US Court Reprimands the EPA for neglecting its duty to the American people!
The court found that “EPA did not adequately consider whether glyphosate causes cancer and shirked its duties under the Endangered Species Act (ESA).”
You may have heard about the thousands of court cases by people with non-Hodgkins Lymphoma that are pending against Bayer who now makes the popular weedkiller Round Up. In 2015, the World Health Organization declared that the active ingredient, glyphosate, is a probable carcinogen. And court cases have brought out evidence that Monsanto, the original owner of Round Up knew about this risk and chose to ignore it. Tens of millions of dollars have already been awarded to the first 3 plaintiffs in completed cases.
Last week the US 9th district court of appeals decision regarding glyphosate’s registration review criticized the EPA for neglecting its duties regarding protection of the environment and ignoring its own mandates regarding cancer causing substances.
In a previous Cancer Paper published by EPA, they concluded that there was in fact a 30-50% increased risk of non-Hodgkins Lymphoma with glyphosate. And a special advisory panel commissioned by the EPA expressed concerns about solid tumors produced in animal studies with exposure to glyphosate. The court therefore found that EPA’s recent statement that “glyphosate is not likely to cause cancer” is in direct opposition to their previous statements and findings and ordered this statement to be removed and reviewed.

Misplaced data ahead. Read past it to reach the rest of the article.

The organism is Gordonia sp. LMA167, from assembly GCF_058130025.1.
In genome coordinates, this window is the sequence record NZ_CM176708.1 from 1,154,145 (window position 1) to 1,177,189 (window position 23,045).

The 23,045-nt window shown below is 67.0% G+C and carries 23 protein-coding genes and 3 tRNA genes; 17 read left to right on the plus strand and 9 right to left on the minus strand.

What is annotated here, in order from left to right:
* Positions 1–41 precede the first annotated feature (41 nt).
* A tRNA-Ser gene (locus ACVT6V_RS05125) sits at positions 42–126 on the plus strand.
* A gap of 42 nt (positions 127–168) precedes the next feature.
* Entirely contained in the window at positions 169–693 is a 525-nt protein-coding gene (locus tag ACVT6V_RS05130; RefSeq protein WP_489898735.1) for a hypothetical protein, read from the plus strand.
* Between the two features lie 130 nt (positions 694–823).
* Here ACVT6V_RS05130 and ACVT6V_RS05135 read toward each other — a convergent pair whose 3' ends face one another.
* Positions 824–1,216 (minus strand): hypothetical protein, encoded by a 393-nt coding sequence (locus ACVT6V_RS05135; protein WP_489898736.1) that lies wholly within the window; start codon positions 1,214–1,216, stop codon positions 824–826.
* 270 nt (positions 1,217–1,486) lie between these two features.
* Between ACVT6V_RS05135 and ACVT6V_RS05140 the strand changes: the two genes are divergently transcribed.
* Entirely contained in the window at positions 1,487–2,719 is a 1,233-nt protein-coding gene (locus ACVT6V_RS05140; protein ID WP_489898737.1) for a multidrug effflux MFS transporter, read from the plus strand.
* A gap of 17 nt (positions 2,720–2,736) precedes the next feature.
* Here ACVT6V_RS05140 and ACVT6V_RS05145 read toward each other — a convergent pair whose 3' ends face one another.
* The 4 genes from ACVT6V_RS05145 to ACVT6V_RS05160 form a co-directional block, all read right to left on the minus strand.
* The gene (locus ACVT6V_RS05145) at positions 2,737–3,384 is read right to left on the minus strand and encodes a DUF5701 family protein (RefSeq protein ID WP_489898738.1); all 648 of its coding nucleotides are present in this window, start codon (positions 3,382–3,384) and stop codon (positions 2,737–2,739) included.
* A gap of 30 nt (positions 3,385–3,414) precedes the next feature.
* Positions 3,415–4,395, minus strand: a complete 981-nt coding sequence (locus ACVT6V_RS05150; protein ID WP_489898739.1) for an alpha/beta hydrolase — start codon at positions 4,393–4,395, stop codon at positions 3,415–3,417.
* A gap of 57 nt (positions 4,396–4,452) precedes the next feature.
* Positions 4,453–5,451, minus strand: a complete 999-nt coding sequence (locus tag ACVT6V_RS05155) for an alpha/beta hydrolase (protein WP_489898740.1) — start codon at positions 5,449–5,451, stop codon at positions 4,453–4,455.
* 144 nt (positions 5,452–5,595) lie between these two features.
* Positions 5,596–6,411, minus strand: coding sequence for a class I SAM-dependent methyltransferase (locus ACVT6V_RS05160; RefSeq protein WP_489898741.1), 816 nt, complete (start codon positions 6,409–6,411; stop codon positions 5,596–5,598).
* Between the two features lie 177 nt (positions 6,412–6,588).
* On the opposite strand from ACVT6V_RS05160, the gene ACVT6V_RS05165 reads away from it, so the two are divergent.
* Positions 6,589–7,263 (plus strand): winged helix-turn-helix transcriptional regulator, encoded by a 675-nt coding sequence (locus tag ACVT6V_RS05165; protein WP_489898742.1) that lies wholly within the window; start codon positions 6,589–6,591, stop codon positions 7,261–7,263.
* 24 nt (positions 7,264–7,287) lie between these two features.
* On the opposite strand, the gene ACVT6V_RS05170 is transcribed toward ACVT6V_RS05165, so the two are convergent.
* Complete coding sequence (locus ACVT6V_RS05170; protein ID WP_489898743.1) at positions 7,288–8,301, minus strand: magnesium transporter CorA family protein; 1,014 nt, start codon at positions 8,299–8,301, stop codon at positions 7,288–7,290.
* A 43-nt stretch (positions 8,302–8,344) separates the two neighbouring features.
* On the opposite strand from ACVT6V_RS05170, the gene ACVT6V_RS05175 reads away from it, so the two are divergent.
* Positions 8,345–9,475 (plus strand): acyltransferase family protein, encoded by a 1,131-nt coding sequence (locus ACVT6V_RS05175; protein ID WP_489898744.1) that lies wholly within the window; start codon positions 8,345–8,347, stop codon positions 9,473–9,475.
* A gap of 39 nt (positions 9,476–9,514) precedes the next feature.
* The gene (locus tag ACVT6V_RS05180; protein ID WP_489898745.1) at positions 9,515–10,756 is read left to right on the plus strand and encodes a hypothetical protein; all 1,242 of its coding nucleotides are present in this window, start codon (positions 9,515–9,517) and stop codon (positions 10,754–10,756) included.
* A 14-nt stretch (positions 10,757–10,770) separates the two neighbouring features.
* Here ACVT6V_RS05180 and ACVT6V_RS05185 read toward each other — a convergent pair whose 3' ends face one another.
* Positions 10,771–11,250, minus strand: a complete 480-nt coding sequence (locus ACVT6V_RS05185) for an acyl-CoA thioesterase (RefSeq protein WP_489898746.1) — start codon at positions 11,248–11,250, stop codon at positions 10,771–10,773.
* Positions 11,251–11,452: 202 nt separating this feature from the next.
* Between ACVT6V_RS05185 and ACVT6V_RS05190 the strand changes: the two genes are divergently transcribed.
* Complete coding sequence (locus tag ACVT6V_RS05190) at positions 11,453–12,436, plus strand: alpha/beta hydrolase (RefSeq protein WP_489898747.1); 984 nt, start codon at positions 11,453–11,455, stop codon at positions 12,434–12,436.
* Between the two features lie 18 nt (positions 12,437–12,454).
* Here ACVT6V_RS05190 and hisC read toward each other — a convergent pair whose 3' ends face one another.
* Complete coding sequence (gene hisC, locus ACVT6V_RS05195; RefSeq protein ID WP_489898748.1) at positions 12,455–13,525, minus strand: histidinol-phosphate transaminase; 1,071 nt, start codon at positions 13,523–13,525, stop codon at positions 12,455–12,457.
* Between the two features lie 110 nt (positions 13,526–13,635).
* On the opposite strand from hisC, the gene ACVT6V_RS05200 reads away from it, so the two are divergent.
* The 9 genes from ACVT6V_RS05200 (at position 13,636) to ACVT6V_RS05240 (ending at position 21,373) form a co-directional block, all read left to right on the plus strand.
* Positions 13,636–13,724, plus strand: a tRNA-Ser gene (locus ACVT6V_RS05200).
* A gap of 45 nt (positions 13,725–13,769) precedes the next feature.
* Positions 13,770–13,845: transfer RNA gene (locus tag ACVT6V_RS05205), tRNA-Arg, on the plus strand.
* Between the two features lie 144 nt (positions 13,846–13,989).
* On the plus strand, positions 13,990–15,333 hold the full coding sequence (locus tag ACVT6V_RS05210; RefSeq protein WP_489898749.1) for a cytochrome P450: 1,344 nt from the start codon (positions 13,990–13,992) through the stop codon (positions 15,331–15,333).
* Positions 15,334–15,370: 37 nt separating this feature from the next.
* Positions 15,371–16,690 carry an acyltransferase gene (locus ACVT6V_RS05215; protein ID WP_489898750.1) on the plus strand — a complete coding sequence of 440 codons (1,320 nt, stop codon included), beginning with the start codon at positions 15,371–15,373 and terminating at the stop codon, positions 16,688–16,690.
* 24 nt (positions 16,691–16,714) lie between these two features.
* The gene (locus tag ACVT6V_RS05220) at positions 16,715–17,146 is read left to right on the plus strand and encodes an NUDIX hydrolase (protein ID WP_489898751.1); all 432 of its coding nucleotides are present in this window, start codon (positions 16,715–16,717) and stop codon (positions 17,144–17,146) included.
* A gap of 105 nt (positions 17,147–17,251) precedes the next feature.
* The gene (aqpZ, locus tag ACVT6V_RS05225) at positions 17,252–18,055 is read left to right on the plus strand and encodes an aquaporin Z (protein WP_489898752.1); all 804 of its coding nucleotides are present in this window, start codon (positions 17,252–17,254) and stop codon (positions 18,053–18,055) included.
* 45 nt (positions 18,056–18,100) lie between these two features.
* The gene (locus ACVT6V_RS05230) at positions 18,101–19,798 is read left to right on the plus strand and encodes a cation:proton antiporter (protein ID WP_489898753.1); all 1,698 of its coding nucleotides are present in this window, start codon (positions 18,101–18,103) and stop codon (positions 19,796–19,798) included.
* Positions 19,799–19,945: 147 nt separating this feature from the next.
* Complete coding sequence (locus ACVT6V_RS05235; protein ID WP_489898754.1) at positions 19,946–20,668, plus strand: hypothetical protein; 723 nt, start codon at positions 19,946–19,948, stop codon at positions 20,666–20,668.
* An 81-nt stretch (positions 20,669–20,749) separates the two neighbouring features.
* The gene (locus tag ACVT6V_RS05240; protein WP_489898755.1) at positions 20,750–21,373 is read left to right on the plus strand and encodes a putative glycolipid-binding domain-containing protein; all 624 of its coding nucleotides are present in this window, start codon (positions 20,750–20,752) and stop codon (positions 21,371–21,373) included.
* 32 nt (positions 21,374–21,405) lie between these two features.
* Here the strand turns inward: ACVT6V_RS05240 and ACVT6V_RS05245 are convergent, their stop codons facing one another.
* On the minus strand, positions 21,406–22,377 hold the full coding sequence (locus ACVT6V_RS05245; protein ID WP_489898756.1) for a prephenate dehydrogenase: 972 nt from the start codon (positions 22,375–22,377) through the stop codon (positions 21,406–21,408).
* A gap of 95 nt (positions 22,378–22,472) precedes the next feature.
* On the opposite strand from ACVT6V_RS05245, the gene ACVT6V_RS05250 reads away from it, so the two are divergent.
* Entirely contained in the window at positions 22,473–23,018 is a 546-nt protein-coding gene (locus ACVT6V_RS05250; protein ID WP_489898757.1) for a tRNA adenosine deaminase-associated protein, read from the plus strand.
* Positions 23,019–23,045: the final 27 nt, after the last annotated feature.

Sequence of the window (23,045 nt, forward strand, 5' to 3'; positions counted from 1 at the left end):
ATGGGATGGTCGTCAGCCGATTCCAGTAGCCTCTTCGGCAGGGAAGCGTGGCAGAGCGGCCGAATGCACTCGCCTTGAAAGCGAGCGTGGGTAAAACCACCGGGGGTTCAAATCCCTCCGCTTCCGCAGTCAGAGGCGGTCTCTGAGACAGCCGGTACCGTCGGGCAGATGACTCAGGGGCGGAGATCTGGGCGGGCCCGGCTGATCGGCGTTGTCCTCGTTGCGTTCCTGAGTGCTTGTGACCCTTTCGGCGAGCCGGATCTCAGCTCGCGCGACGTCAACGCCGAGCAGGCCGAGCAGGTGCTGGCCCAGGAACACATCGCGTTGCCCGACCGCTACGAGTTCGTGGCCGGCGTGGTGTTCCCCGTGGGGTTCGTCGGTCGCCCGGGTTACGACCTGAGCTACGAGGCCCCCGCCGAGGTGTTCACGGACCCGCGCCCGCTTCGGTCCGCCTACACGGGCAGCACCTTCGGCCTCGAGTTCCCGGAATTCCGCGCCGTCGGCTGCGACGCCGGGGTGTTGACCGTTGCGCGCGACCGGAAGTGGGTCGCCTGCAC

In its original review in 2015, “EPA concluded that glyphosate may pose certain risks to mammals and birds.” EPA also determined that glyphosate may adversely affect terrestrial and aquatic plants, primarily from spray drift.” (1) This is especially important when you consider that “The nationwide acreage across which glyphosate is currently used is roughly equivalent to three times the size of California.” (1) A large portion of this is sprayed from planes over genetically modified crops designed to withstand glyphosate. Unintended consequences to neighboring pollinator habitats are a major concern. In this recent analysis of glyphosate’s effect on species on the Endanger Species Act (ESA) list, EPA concluded that glyphosate may affect all ESA-listed species that experience glyphosate exposure—that is, 1,795 species—and is likely to adversely affect 93% of those species. In fact, EPA’s interim decision to tentatively renew the registration was done without completing all mandatory analysis.
The court and EPA have agreed that EPA’s interim environmental review is rescinded. Since the final decision on renewal of registration of glyphosate is due in October of this year, the court mandated the new ecological portion to be completed by the October 2022 deadline.
- Glyphosate is the most used herbicide in the US.
- Over 280 million pounds are sprayed onto US farms each year.
- It is used to dry many crops just before harvest. These include wheat, oats, barley, edible beans
and other crops.
- Organic versions of these crops should be the only ones you eat or feed to your pets.